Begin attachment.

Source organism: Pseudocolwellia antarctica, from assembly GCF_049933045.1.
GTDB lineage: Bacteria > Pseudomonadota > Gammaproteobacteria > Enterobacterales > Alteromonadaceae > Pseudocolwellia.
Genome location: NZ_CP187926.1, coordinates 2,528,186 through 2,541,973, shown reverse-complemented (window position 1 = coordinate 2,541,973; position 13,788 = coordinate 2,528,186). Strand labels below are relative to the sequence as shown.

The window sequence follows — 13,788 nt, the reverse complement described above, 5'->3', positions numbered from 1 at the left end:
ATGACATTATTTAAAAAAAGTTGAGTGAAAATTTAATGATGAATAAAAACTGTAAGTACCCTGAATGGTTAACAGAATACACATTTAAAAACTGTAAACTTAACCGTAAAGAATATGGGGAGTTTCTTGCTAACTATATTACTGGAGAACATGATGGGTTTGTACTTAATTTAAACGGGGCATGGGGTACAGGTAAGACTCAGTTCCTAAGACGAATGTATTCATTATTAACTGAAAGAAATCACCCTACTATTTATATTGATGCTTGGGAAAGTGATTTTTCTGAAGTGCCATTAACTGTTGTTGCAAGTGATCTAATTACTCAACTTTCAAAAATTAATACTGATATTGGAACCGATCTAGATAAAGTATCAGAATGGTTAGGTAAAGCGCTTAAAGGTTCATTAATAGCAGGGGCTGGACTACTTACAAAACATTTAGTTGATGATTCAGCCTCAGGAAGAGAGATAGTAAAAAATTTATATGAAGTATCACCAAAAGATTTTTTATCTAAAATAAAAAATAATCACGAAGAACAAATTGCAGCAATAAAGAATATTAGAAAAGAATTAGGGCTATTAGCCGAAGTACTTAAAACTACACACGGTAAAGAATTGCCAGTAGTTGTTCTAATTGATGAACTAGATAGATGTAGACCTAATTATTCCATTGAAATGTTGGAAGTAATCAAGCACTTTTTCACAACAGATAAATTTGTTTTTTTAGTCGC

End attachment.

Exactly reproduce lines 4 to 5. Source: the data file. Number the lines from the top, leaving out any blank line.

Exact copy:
The window sequence follows — 13,788 nt, the reverse complement described above, 5'->3', positions numbered from 1 at the left end:
ATGACATTATTTAAAAAAAGTTGAGTGAAAATTTAATGATGAATAAAAACTGTAAGTACCCTGAATGGTTAACAGAATACACATTTAAAAACTGTAAACTTAACCGTAAAGAATATGGGGAGTTTCTTGCTAACTATATTACTGGAGAACATGATGGGTTTGTACTTAATTTAAACGGGGCATGGGGTACAGGTAAGACTCAGTTCCTAAGACGAATGTATTCATTATTAACTGAAAGAAATCACCCTACTATTTATATTGATGCTTGGGAAAGTGATTTTTCTGAAGTGCCATTAACTGTTGTTGCAAGTGATCTAATTACTCAACTTTCAAAAATTAATACTGATATTGGAACCGATCTAGATAAAGTATCAGAATGGTTAGGTAAAGCGCTTAAAGGTTCATTAATAGCAGGGGCTGGACTACTTACAAAACATTTAGTTGATGATTCAGCCTCAGGAAGAGAGATAGTAAAAAATTTATATGAAGTATCACCAAAAGATTTTTTATCTAAAATAAAAAATAATCACGAAGAACAAATTGCAGCAATAAAGAATATTAGAAAAGAATTAGGGCTATTAGCCGAAGTACTTAAAACTACACACGGTAAAGAATTGCCAGTAGTTGTTCTAATTGATGAACTAGATAGATGTAGACCTAATTATTCCATTGAAATGTTGGAAGTAATCAAGCACTTTTTCACAACAGATAAATTTGTTTTTTTAGTCGC